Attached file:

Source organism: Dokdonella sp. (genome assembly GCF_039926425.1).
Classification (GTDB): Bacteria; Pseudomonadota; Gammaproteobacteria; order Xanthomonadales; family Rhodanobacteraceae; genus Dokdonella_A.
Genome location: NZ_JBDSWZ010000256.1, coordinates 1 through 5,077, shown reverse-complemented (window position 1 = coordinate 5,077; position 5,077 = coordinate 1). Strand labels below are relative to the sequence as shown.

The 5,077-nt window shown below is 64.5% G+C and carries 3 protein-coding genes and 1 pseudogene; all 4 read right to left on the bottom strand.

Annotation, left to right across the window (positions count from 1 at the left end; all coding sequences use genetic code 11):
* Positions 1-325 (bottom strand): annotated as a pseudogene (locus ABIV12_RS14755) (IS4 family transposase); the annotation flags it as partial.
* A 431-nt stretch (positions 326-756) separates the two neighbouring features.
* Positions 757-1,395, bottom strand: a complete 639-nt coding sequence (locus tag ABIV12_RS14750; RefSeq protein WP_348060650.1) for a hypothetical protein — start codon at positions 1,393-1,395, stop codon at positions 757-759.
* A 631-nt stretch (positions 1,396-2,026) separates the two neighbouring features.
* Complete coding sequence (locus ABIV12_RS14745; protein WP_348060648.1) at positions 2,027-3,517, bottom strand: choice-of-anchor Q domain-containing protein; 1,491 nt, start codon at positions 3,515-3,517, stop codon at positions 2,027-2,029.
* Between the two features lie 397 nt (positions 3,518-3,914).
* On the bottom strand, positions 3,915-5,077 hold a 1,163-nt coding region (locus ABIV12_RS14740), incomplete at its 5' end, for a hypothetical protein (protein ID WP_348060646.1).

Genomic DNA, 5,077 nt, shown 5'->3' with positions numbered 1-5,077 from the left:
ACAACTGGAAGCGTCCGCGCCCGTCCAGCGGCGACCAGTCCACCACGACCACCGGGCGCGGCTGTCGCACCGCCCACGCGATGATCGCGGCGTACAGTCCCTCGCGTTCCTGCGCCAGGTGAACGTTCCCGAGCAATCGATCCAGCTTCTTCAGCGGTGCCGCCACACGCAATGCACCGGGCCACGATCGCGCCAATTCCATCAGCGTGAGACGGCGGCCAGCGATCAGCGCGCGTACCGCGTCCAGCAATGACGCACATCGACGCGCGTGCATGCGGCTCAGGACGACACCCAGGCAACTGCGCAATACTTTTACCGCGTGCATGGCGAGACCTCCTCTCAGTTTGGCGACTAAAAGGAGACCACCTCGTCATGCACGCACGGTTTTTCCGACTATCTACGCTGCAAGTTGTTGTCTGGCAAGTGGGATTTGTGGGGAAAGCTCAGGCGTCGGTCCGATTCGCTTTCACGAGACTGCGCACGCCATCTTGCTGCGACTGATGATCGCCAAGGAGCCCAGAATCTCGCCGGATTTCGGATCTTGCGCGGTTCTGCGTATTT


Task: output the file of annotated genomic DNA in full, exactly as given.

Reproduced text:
Source organism: Dokdonella sp. (genome assembly GCF_039926425.1).
Classification (GTDB): Bacteria; Pseudomonadota; Gammaproteobacteria; order Xanthomonadales; family Rhodanobacteraceae; genus Dokdonella_A.
Genome location: NZ_JBDSWZ010000256.1, coordinates 1 through 5,077, shown reverse-complemented (window position 1 = coordinate 5,077; position 5,077 = coordinate 1). Strand labels below are relative to the sequence as shown.

The 5,077-nt window shown below is 64.5% G+C and carries 3 protein-coding genes and 1 pseudogene; all 4 read right to left on the bottom strand.

Annotation, left to right across the window (positions count from 1 at the left end; all coding sequences use genetic code 11):
* Positions 1-325 (bottom strand): annotated as a pseudogene (locus ABIV12_RS14755) (IS4 family transposase); the annotation flags it as partial.
* A 431-nt stretch (positions 326-756) separates the two neighbouring features.
* Positions 757-1,395, bottom strand: a complete 639-nt coding sequence (locus tag ABIV12_RS14750; RefSeq protein WP_348060650.1) for a hypothetical protein — start codon at positions 1,393-1,395, stop codon at positions 757-759.
* A 631-nt stretch (positions 1,396-2,026) separates the two neighbouring features.
* Complete coding sequence (locus ABIV12_RS14745; protein WP_348060648.1) at positions 2,027-3,517, bottom strand: choice-of-anchor Q domain-containing protein; 1,491 nt, start codon at positions 3,515-3,517, stop codon at positions 2,027-2,029.
* Between the two features lie 397 nt (positions 3,518-3,914).
* On the bottom strand, positions 3,915-5,077 hold a 1,163-nt coding region (locus ABIV12_RS14740), incomplete at its 5' end, for a hypothetical protein (protein ID WP_348060646.1).

Genomic DNA, 5,077 nt, shown 5'->3' with positions numbered 1-5,077 from the left:
ACAACTGGAAGCGTCCGCGCCCGTCCAGCGGCGACCAGTCCACCACGACCACCGGGCGCGGCTGTCGCACCGCCCACGCGATGATCGCGGCGTACAGTCCCTCGCGTTCCTGCGCCAGGTGAACGTTCCCGAGCAATCGATCCAGCTTCTTCAGCGGTGCCGCCACACGCAATGCACCGGGCCACGATCGCGCCAATTCCATCAGCGTGAGACGGCGGCCAGCGATCAGCGCGCGTACCGCGTCCAGCAATGACGCACATCGACGCGCGTGCATGCGGCTCAGGACGACACCCAGGCAACTGCGCAATACTTTTACCGCGTGCATGGCGAGACCTCCTCTCAGTTTGGCGACTAAAAGGAGACCACCTCGTCATGCACGCACGGTTTTTCCGACTATCTACGCTGCAAGTTGTTGTCTGGCAAGTGGGATTTGTGGGGAAAGCTCAGGCGTCGGTCCGATTCGCTTTCACGAGACTGCGCACGCCATCTTGCTGCGACTGATGATCGCCAAGGAGCCCAGAATCTCGCCGGATTTCGGATCTTGCGCGGTTCTGCGTATTT